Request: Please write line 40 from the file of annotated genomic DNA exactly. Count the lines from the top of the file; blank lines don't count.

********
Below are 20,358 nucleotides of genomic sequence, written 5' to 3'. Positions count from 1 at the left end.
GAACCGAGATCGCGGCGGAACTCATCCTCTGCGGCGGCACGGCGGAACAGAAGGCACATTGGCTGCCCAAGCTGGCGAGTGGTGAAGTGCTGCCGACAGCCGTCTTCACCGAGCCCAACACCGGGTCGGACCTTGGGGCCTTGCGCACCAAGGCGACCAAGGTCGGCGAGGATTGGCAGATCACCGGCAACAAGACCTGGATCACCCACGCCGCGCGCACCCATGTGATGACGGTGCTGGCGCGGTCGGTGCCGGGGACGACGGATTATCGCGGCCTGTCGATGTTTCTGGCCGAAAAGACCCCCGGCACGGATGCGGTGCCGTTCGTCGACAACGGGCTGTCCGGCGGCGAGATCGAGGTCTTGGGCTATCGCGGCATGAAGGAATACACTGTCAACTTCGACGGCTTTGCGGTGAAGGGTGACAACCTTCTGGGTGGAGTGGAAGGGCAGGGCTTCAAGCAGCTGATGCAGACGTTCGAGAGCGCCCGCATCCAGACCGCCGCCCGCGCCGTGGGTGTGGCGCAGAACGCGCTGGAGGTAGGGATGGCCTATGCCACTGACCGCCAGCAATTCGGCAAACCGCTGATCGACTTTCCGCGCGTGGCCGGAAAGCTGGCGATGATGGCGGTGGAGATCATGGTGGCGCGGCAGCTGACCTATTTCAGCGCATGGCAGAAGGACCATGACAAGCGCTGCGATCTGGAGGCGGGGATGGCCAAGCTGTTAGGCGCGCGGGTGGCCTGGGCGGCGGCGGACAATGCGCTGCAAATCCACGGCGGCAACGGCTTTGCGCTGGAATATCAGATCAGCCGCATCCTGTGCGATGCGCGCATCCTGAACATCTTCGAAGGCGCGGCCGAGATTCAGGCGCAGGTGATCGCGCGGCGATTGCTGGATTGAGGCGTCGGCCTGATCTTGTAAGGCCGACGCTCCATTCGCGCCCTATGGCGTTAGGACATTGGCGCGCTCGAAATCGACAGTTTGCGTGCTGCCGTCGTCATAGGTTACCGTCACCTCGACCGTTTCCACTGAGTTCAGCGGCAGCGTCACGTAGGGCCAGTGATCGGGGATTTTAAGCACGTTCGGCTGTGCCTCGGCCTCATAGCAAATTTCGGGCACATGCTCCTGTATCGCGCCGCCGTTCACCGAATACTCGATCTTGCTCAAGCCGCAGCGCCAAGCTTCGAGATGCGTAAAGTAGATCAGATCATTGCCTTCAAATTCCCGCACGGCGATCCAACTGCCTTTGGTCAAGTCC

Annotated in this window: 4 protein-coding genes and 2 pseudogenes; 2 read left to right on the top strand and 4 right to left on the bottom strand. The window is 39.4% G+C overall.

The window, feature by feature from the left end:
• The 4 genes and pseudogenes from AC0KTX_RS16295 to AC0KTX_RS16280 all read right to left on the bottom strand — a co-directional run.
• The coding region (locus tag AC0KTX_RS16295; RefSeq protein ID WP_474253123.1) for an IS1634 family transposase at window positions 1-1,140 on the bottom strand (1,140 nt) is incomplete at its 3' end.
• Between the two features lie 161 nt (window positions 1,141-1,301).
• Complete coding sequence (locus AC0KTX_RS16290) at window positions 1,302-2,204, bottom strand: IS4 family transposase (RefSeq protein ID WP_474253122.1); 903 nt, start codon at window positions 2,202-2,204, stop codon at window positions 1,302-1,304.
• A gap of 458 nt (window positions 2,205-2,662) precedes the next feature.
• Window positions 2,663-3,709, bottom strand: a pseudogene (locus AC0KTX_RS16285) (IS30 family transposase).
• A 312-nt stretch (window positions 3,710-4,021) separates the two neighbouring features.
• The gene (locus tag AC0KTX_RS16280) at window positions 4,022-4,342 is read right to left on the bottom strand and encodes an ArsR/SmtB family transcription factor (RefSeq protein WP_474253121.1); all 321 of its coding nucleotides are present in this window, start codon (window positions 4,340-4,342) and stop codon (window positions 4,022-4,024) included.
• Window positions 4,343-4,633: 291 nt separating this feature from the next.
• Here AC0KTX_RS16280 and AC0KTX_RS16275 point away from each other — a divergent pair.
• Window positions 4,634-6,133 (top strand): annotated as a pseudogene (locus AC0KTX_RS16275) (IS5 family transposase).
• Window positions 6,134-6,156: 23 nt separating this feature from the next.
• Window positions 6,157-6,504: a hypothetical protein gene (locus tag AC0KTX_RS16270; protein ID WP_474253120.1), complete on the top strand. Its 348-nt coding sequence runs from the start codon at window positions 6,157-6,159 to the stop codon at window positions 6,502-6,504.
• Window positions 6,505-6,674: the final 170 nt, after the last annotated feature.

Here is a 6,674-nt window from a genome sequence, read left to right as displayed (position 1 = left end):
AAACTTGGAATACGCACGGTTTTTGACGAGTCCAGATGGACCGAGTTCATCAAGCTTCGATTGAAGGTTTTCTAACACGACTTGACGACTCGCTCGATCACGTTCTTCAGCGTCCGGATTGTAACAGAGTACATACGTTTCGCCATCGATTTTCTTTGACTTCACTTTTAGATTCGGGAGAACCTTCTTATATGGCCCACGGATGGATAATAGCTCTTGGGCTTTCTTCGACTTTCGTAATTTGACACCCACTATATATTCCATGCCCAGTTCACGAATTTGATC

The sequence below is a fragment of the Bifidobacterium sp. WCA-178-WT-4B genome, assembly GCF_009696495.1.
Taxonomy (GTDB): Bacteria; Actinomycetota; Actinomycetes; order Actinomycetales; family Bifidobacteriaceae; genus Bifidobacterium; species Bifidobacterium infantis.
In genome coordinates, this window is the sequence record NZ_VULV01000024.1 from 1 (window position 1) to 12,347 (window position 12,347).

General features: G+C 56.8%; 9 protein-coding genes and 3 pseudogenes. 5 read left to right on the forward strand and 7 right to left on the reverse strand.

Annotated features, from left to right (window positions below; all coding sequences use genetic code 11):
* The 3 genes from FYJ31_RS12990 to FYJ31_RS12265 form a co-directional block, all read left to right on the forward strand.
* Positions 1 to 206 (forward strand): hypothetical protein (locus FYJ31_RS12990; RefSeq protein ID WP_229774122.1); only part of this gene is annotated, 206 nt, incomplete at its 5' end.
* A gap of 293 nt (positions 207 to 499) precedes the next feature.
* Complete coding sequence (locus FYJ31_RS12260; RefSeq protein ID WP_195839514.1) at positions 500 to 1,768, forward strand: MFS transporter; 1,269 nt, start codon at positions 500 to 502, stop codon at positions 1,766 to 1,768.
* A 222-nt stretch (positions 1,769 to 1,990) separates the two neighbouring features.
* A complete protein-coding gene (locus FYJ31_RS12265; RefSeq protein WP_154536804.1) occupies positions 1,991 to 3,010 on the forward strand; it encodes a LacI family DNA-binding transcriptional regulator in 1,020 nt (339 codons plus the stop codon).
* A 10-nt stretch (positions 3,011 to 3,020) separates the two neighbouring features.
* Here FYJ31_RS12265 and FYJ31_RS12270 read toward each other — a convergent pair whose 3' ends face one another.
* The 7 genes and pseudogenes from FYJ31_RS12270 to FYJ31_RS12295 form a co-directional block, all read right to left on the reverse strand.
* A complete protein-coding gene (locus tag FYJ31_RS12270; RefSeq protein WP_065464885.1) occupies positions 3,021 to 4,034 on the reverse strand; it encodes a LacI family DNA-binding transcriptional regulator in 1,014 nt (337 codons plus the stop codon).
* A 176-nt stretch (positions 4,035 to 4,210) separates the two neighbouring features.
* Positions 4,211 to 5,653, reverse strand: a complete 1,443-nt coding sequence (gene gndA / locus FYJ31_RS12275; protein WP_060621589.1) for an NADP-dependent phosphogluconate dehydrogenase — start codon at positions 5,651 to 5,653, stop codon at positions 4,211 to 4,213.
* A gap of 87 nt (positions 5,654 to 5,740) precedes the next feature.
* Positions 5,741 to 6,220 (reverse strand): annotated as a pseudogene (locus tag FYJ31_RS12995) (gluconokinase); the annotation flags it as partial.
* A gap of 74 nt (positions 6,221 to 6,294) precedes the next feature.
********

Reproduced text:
* A gap of 74 nt (positions 6,221 to 6,294) precedes the next feature.